Sometimes I read something and it just strikes me, “this is really important — and what are the implications for what we do in Outreach and Engagement?” Two of these were op-ed pieces written several months apart.
One of those pieces was Thomas Friedman’s op-ed piece, “The election that wasn’t” (New York Times, Oct. 23, 2010). Friedman makes the point that if we are to get out of our current economic rut, we need to have a well trained and productive workforce that brings something extra to their work. What does it mean to bring something extra? To answer this question, Friedman quotes Lawrence Katz, Harvard University labor economist: everyone needs to think of themselves as an artisan, a craftsperson, someone who brings something distinctive to their job.
Related to bringing something “extra” to the job, Heather Wilson’s recent piece, “Our superficial scholars” (Washington Post, Jan. 23, 2011) raises the concern that as institutions of higher learning we are graduating students who have a very narrow undergraduate specialization. Wilson suggests, “As a result, high-achieving students seem less able to grapple with issues that require them to think across disciplines or reflect on difficult questions about what matters and why.”
The concerns raised in these op-eds have ramifications, I believe, for the curriculum we develop and deliver for undergraduate and graduate programs for our adult students. Many of us are offering certificates and degree programs that focus on specific workforce areas and are by design intended to enhance our students skills/knowledge in a specific area. While this is extremely important, I also feel that we need to create opportunities for our students to use these skills and knowledge in wrestling with what Wilson suggests are “issues that require them to think across disciplines or reflect on difficult questions about what matters and why.”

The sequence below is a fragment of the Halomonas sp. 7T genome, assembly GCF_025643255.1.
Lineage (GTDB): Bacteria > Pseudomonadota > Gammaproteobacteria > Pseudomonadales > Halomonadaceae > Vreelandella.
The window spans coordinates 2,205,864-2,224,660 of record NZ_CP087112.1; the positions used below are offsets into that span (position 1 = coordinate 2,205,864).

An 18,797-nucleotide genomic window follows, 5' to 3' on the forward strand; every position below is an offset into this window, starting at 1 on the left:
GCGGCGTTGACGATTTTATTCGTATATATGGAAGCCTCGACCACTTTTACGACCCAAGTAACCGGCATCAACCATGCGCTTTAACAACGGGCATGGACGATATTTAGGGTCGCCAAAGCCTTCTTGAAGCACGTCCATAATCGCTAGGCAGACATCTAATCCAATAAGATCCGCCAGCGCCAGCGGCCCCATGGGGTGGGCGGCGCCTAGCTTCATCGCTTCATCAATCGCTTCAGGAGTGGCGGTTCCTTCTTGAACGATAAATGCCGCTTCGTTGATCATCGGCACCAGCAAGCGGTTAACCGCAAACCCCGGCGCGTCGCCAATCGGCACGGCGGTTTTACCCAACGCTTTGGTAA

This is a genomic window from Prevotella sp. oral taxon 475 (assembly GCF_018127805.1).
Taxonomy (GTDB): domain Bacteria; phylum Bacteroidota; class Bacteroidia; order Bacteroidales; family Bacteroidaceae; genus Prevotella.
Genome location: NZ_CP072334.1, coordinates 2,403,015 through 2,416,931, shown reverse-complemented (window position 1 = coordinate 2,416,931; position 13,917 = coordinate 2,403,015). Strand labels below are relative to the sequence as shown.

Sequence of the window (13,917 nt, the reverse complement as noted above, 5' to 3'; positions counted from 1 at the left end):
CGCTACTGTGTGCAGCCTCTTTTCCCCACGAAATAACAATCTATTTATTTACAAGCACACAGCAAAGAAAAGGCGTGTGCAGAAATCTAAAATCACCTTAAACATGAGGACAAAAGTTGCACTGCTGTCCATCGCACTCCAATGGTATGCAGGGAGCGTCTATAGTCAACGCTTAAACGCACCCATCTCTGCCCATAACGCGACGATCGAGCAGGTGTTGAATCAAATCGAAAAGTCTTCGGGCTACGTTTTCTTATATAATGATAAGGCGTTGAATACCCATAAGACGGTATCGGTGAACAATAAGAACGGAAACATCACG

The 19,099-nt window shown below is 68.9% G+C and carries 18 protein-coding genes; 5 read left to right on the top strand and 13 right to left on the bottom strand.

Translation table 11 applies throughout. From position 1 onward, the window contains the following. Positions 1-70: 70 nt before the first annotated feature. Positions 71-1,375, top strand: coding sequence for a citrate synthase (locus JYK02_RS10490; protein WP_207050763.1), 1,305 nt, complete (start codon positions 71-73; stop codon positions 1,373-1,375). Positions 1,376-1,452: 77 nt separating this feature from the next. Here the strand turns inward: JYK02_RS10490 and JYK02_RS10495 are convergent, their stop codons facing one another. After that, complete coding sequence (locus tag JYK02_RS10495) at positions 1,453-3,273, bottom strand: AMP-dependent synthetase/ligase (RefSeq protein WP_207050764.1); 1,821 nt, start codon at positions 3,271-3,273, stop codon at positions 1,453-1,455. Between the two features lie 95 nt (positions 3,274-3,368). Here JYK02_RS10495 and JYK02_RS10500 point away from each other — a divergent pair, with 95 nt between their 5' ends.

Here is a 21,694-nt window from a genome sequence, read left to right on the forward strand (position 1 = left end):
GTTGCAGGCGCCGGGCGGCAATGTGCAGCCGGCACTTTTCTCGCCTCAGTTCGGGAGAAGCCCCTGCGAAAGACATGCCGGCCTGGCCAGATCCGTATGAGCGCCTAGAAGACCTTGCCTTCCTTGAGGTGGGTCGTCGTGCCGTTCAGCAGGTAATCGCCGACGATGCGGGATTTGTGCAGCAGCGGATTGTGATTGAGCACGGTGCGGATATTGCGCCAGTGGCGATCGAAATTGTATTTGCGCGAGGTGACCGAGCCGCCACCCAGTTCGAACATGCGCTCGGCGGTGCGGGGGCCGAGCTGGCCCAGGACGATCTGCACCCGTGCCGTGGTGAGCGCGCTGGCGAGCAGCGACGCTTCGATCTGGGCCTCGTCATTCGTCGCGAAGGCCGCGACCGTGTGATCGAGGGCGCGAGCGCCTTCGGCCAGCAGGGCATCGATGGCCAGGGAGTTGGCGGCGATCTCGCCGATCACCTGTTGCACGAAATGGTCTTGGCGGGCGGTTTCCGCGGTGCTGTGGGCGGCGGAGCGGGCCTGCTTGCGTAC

As no secret to anyone, we can best do this in the curriculum development stage, assuring that there are links not only between courses but links to “why” what they are learning is important in addressing pressing societal issues. We certainly can also use course assignments and capstone projects to assist students in understanding that most problems are multi-disciplinary and thus require multi-disciplinary solutions.
The “aha” for me is that as we develop programming for adult students we have the opportunity, I think the obligation, to help our students understand that the age of average is over and that we are in, as Friedman indicates, in the age of “extra.” And that the “extra” must include an ability and appreciation to “think across disciplines and reflect on difficult question about what matters and why.”